Canadian doctor’s scathing report on multiple-personality disorder: It should never have been included in the diagnostic manual

Dr. Paris, a Canadian psychiatrist, shouts voice of reason and reality. Multiple Personalities should never have been included in the Diagnostic and Statistical Manual of Mental Disorders (DSM) – the bible of psychiatry. Many others in the mental health care profession agree, but the American Psychological Association has too much invested in diagnosing multiple personalities to turn back now.


National Post Dec 9, 2012 11:13 PM ET

“With the latest edition of psychiatry’s diagnostic bible devoting a whole section to what used to be called multiple-personality disorder, a leading Canadian specialist has written off the controversial condition as an unscientific “fad” that should be abandoned entirely, sparking an angry retort from another expert.

In his scathing new critique, psychiatrist Dr. Joel Paris of McGill University argues the affliction now called dissociative identity disorder (DID) gained popularity among some psychiatrists in the 1980s and 1990s largely because of popular books and movies, the most famous of which — Sybil — he said has been exposed as a fraud.”

Linked to repressed memories of childhood sexual abuse and even of satanic ritual, the disorder is given little credence by the specialty today, Dr. Paris wrote. DID should never have been included in the upcoming fifth edition of the Diagnostic and Statistical Manual of Mental Disorders (DSM-V), concludes his journal paper. …”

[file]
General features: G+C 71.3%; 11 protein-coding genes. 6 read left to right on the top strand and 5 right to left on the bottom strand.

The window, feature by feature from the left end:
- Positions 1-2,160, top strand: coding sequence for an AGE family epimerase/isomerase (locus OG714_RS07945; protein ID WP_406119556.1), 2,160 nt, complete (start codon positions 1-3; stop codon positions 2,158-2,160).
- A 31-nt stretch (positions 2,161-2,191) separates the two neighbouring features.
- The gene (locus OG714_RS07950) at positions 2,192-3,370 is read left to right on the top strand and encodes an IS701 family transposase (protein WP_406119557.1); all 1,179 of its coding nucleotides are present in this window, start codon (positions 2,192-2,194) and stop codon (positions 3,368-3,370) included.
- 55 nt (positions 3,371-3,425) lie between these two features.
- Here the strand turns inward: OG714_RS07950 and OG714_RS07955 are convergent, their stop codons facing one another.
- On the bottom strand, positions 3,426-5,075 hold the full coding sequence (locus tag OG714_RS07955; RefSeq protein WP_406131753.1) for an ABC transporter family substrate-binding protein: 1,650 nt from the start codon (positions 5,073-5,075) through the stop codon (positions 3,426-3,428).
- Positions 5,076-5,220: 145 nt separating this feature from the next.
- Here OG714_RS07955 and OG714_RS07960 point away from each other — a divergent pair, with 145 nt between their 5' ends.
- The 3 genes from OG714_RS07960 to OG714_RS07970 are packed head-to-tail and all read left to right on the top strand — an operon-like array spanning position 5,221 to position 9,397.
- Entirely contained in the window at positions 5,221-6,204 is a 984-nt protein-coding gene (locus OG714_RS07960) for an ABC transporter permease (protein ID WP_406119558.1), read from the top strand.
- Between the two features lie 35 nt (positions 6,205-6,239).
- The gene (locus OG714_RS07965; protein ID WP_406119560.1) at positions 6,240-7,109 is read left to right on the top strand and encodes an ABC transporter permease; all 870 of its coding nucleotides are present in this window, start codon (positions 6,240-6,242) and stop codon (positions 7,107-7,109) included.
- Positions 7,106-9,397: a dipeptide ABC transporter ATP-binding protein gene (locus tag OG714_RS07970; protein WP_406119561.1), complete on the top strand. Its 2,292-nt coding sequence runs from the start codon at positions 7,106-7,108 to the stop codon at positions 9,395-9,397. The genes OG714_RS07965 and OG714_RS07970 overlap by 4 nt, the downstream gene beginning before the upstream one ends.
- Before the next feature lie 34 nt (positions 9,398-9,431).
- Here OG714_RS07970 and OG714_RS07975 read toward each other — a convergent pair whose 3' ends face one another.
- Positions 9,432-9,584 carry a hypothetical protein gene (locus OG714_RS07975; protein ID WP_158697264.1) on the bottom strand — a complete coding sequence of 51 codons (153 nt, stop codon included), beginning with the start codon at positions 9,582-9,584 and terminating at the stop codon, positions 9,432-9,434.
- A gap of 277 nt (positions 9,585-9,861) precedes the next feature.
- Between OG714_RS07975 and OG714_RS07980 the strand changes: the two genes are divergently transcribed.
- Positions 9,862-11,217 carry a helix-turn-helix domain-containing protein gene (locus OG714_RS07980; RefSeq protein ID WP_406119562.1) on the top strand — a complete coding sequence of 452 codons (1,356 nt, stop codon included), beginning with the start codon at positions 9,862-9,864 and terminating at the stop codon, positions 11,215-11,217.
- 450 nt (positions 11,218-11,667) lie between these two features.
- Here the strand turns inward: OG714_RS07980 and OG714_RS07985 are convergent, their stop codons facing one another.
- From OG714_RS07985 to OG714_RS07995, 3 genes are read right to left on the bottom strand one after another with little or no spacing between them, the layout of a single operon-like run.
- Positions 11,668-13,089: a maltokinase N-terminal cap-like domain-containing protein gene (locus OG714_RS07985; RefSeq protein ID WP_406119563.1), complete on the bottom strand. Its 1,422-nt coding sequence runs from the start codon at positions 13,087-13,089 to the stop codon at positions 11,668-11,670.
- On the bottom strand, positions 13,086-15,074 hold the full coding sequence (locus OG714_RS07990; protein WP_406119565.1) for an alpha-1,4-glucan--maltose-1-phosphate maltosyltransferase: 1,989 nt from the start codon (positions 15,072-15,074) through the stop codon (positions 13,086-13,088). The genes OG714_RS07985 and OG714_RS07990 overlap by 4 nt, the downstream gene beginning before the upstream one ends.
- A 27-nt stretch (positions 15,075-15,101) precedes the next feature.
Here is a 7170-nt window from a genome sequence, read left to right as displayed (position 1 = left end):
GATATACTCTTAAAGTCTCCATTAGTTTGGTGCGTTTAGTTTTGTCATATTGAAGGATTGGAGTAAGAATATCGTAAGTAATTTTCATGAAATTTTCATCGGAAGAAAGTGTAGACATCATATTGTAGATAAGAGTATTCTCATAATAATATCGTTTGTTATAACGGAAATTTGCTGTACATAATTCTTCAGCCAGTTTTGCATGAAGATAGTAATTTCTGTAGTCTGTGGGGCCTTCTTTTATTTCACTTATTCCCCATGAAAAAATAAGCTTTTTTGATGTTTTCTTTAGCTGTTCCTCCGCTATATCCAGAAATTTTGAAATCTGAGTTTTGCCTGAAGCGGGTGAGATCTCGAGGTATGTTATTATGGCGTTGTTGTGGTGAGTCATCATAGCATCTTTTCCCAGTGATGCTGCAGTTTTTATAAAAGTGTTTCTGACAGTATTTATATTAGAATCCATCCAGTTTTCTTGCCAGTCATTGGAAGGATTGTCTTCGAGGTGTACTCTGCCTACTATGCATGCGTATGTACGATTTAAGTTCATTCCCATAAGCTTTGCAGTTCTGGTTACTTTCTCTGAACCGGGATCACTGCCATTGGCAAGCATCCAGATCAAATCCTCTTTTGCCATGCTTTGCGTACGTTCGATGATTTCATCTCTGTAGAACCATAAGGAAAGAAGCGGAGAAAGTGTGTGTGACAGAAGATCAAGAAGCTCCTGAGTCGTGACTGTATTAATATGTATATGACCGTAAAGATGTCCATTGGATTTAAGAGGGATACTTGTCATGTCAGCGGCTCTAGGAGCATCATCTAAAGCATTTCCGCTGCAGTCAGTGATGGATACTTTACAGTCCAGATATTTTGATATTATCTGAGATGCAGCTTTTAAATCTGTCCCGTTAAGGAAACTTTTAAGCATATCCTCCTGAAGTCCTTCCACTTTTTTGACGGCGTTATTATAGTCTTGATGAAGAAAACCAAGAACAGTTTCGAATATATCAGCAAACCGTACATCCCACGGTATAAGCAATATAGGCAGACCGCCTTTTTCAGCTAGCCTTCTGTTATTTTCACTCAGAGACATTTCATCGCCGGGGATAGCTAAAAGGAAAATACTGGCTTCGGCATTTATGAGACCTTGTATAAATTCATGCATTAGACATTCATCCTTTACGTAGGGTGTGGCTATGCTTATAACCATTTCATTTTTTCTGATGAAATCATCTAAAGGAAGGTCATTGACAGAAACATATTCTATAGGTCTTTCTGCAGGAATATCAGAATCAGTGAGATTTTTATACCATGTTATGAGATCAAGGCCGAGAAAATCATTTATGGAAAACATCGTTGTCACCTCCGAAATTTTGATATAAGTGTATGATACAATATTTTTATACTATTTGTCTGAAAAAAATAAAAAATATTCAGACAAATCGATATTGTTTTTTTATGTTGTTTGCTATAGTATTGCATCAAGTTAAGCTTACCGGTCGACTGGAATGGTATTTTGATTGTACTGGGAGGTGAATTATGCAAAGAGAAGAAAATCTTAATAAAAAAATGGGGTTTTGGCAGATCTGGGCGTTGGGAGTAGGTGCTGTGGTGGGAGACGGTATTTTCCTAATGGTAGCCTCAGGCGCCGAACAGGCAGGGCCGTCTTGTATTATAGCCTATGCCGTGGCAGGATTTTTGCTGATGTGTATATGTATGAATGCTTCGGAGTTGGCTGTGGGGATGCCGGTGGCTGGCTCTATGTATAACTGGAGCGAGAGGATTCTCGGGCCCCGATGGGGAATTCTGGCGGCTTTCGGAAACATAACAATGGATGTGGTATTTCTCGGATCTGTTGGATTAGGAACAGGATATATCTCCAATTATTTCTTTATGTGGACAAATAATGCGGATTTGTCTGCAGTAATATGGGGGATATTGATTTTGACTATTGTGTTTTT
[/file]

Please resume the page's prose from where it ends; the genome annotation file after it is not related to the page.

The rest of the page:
Dr. David Spiegel who oversaw the new edition of the DSM ..”reacted angrily to Dr. Paris’s article, saying it unfairly disparages a field that enjoys mainstream acceptance.”

Dr. Spiegel’s father, Dr. Herbert Spiegel was the psychiatrist who saw Sybil when her treating psychiatrist, Dr. Cornelia Wilbur, was out of town. Dr. Herbert Spiegel is said to have disagreed with the diagnosis of multiple personalities in Sybil.

Dr. David Spiegel, a Stanford psychiatrist, “said as many as one in 100 people may suffer from DID — making it as common as schizophrenia.”

Doctors began diagnosing thousands of multiple-personality cases, and the number of journal papers soared from 39 in the 1970s to almost 400 in the 1990s, said the article. Psychiatrists theorized that the splintered personalities were caused by childhood abuse, memories of which could be recovered through counselling.

However, in Canada at least, DID is generally not paid much heed by specialists, said Dr. Donald Addington, chair of the Canadian Psychiatric Association.”

National Post

Origingal article by Tom Blackwell Retrieved  12/10/12. Read more

Leave a comment

What do you think?

Fill in your details below or click an icon to log in: Logo

You are commenting using your account. Log Out /  Change )

Google+ photo

You are commenting using your Google+ account. Log Out /  Change )

Twitter picture

You are commenting using your Twitter account. Log Out /  Change )

Facebook photo

You are commenting using your Facebook account. Log Out /  Change )


Connecting to %s